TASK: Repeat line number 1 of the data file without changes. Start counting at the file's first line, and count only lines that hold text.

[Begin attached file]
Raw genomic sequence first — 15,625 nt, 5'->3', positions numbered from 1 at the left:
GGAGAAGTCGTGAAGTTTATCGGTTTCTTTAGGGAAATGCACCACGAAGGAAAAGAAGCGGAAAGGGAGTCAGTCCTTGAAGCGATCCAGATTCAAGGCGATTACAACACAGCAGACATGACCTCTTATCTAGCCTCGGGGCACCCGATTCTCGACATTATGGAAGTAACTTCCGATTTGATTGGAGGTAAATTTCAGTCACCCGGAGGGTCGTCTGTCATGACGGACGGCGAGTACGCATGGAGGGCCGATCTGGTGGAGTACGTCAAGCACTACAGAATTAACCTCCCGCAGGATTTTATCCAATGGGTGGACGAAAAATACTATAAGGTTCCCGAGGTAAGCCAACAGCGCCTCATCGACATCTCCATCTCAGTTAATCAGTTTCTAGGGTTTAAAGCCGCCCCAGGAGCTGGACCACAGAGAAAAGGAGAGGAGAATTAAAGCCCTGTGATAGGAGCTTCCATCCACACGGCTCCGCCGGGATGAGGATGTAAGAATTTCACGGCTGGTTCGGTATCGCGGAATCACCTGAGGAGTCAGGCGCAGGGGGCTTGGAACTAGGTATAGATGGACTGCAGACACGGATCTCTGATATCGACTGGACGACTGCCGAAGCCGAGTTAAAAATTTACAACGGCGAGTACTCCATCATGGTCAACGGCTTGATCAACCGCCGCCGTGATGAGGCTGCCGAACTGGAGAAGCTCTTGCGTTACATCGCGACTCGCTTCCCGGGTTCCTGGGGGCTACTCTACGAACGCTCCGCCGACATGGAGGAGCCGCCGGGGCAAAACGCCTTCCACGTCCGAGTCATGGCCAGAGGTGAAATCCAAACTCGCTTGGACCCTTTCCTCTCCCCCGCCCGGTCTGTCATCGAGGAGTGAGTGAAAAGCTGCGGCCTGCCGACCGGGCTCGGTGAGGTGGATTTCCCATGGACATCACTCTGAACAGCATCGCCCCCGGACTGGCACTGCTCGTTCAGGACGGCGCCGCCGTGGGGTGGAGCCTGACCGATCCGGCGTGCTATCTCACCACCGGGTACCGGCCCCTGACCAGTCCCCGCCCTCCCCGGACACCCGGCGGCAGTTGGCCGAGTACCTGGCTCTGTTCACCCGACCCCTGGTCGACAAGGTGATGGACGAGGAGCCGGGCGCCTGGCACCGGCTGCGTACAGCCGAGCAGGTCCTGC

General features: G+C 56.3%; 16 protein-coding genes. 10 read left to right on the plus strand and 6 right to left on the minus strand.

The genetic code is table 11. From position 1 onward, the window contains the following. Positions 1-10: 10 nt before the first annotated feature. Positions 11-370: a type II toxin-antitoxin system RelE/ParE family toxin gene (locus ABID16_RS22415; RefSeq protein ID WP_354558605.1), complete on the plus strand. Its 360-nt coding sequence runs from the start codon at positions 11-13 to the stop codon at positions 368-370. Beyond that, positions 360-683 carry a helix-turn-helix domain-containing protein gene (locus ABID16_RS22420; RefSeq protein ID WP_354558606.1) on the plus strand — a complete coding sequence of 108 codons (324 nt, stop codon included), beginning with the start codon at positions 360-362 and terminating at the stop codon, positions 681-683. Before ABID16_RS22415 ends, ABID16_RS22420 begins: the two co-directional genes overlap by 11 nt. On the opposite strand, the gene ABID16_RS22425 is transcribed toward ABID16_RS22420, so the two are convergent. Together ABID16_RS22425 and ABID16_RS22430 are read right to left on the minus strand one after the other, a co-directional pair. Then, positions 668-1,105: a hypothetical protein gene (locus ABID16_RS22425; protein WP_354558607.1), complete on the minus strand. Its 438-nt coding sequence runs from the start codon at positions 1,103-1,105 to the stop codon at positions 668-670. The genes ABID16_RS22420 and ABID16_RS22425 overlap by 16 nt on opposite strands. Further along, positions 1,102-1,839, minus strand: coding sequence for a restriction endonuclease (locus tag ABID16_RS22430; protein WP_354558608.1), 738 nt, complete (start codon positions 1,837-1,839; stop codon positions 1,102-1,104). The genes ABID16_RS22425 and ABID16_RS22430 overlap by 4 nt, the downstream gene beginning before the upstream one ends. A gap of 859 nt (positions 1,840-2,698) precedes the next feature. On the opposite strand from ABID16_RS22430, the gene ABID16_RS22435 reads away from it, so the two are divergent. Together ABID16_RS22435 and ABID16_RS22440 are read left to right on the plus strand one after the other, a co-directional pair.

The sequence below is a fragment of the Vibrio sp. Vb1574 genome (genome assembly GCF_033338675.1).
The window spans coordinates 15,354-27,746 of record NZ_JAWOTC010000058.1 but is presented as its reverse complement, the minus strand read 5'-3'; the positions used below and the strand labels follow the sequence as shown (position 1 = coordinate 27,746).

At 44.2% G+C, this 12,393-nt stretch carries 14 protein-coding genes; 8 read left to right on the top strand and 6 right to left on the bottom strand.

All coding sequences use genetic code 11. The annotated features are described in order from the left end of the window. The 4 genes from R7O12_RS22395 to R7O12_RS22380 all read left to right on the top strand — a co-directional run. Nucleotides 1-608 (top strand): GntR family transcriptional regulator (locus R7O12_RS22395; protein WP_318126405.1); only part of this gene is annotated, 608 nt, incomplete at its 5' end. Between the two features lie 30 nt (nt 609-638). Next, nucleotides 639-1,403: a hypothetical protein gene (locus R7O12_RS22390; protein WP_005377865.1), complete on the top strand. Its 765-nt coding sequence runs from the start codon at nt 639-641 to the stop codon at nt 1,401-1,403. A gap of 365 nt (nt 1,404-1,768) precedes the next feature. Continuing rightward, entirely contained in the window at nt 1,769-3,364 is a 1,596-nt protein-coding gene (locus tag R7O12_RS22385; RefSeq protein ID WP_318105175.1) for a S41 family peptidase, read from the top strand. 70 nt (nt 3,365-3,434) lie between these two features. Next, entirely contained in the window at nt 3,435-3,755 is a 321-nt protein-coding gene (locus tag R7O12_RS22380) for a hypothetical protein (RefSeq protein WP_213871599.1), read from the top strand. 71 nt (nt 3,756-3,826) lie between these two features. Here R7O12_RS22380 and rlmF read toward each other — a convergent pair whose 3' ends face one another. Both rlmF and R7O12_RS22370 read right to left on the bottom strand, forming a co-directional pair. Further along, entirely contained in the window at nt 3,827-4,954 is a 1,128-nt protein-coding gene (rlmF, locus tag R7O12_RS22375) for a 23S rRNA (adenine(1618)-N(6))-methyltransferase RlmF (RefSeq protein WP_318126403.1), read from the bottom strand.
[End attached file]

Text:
Raw genomic sequence first — 15,625 nt, 5'->3', positions numbered from 1 at the left: